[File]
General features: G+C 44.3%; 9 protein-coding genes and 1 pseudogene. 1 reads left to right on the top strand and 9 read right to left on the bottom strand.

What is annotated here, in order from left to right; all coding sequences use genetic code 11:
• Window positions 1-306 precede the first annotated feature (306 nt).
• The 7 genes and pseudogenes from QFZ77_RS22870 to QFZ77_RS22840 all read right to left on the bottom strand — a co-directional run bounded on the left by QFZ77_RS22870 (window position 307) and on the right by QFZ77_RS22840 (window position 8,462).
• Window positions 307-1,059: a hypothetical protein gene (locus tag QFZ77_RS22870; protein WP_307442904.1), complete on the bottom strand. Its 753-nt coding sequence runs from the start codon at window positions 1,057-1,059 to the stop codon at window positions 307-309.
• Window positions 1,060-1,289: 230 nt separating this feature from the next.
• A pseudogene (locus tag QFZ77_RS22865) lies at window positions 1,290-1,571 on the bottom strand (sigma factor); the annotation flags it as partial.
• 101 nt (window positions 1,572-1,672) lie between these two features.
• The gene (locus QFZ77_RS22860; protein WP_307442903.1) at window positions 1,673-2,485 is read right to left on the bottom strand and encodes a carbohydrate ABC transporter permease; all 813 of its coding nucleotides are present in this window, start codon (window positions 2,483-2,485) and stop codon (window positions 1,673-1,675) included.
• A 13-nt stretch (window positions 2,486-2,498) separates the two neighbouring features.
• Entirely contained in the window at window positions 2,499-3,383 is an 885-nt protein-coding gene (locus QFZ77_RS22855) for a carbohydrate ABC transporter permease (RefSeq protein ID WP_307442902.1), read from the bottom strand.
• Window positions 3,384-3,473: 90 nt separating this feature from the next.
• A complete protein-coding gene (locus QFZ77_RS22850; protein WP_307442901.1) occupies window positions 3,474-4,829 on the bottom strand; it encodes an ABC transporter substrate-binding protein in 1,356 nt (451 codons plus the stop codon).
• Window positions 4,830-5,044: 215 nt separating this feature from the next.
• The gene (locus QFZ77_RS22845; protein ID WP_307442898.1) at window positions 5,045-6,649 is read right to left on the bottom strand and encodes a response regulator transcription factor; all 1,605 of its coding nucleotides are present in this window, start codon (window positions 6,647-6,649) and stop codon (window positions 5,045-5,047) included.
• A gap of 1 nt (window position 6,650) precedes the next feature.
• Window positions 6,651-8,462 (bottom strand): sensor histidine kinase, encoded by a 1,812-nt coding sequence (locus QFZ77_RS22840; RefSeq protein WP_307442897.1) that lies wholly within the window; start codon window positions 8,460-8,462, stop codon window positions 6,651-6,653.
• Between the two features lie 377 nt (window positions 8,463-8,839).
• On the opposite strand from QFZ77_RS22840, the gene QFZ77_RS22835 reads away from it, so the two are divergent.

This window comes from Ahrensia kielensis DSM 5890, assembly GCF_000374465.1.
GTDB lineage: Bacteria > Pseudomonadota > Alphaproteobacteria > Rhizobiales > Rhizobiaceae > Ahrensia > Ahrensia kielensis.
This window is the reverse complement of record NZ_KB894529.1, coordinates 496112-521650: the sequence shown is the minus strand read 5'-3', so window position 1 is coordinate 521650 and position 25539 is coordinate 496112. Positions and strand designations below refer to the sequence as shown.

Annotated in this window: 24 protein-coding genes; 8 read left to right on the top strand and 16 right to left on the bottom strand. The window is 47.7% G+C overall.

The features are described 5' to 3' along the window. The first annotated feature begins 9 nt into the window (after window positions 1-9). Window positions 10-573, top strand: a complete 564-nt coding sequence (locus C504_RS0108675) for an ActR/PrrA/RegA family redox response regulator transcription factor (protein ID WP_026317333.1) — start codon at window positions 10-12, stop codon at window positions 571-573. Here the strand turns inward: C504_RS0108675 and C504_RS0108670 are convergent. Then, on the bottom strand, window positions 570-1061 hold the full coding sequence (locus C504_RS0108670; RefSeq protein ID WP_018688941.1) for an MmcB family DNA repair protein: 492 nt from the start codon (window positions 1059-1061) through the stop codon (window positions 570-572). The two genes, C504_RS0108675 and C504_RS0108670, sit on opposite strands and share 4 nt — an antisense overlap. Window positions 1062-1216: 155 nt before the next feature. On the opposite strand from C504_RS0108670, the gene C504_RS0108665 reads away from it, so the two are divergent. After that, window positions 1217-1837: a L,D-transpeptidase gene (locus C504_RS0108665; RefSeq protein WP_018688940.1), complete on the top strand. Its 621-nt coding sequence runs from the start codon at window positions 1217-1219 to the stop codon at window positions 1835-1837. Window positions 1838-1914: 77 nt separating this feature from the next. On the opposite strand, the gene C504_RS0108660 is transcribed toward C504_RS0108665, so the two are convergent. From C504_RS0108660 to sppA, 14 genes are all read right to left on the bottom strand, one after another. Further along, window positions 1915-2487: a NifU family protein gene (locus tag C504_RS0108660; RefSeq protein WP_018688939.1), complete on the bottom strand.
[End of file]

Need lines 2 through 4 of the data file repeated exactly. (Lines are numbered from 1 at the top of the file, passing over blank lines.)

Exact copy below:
What is annotated here, in order from left to right; all coding sequences use genetic code 11:
• Window positions 1-306 precede the first annotated feature (306 nt).
• The 7 genes and pseudogenes from QFZ77_RS22870 to QFZ77_RS22840 all read right to left on the bottom strand — a co-directional run bounded on the left by QFZ77_RS22870 (window position 307) and on the right by QFZ77_RS22840 (window position 8,462).